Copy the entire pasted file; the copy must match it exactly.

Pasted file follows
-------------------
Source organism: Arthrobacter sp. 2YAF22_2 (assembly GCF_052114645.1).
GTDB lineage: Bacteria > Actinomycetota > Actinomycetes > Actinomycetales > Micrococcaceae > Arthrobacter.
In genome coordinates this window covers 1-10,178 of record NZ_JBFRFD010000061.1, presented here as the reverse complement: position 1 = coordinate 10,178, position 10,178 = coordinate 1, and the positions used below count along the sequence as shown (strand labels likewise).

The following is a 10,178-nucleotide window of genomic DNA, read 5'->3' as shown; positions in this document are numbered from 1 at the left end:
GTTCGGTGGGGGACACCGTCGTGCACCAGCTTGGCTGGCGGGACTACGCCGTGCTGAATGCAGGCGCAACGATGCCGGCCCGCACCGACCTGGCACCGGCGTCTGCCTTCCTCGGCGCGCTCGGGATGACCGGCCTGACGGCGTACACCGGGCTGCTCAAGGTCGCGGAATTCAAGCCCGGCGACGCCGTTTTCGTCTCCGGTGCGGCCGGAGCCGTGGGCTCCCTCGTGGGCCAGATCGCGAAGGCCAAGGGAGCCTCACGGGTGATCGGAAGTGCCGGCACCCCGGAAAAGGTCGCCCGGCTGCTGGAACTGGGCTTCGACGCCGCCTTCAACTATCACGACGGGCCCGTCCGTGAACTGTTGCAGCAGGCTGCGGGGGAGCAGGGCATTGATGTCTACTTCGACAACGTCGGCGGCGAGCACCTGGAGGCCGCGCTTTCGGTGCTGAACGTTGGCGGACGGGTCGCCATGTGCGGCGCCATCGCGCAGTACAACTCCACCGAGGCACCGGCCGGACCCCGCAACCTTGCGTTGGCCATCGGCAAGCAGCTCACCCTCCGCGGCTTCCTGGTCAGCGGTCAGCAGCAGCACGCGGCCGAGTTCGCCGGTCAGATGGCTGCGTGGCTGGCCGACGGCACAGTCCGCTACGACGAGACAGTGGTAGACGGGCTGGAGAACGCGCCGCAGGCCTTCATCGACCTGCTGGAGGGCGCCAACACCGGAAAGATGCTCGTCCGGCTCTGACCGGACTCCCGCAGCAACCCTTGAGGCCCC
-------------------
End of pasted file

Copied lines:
Source organism: Arthrobacter sp. 2YAF22_2 (assembly GCF_052114645.1).
GTDB lineage: Bacteria > Actinomycetota > Actinomycetes > Actinomycetales > Micrococcaceae > Arthrobacter.
In genome coordinates this window covers 1-10,178 of record NZ_JBFRFD010000061.1, presented here as the reverse complement: position 1 = coordinate 10,178, position 10,178 = coordinate 1, and the positions used below count along the sequence as shown (strand labels likewise).

The following is a 10,178-nucleotide window of genomic DNA, read 5'->3' as shown; positions in this document are numbered from 1 at the left end:
GTTCGGTGGGGGACACCGTCGTGCACCAGCTTGGCTGGCGGGACTACGCCGTGCTGAATGCAGGCGCAACGATGCCGGCCCGCACCGACCTGGCACCGGCGTCTGCCTTCCTCGGCGCGCTCGGGATGACCGGCCTGACGGCGTACACCGGGCTGCTCAAGGTCGCGGAATTCAAGCCCGGCGACGCCGTTTTCGTCTCCGGTGCGGCCGGAGCCGTGGGCTCCCTCGTGGGCCAGATCGCGAAGGCCAAGGGAGCCTCACGGGTGATCGGAAGTGCCGGCACCCCGGAAAAGGTCGCCCGGCTGCTGGAACTGGGCTTCGACGCCGCCTTCAACTATCACGACGGGCCCGTCCGTGAACTGTTGCAGCAGGCTGCGGGGGAGCAGGGCATTGATGTCTACTTCGACAACGTCGGCGGCGAGCACCTGGAGGCCGCGCTTTCGGTGCTGAACGTTGGCGGACGGGTCGCCATGTGCGGCGCCATCGCGCAGTACAACTCCACCGAGGCACCGGCCGGACCCCGCAACCTTGCGTTGGCCATCGGCAAGCAGCTCACCCTCCGCGGCTTCCTGGTCAGCGGTCAGCAGCAGCACGCGGCCGAGTTCGCCGGTCAGATGGCTGCGTGGCTGGCCGACGGCACAGTCCGCTACGACGAGACAGTGGTAGACGGGCTGGAGAACGCGCCGCAGGCCTTCATCGACCTGCTGGAGGGCGCCAACACCGGAAAGATGCTCGTCCGGCTCTGACCGGACTCCCGCAGCAACCCTTGAGGCCCC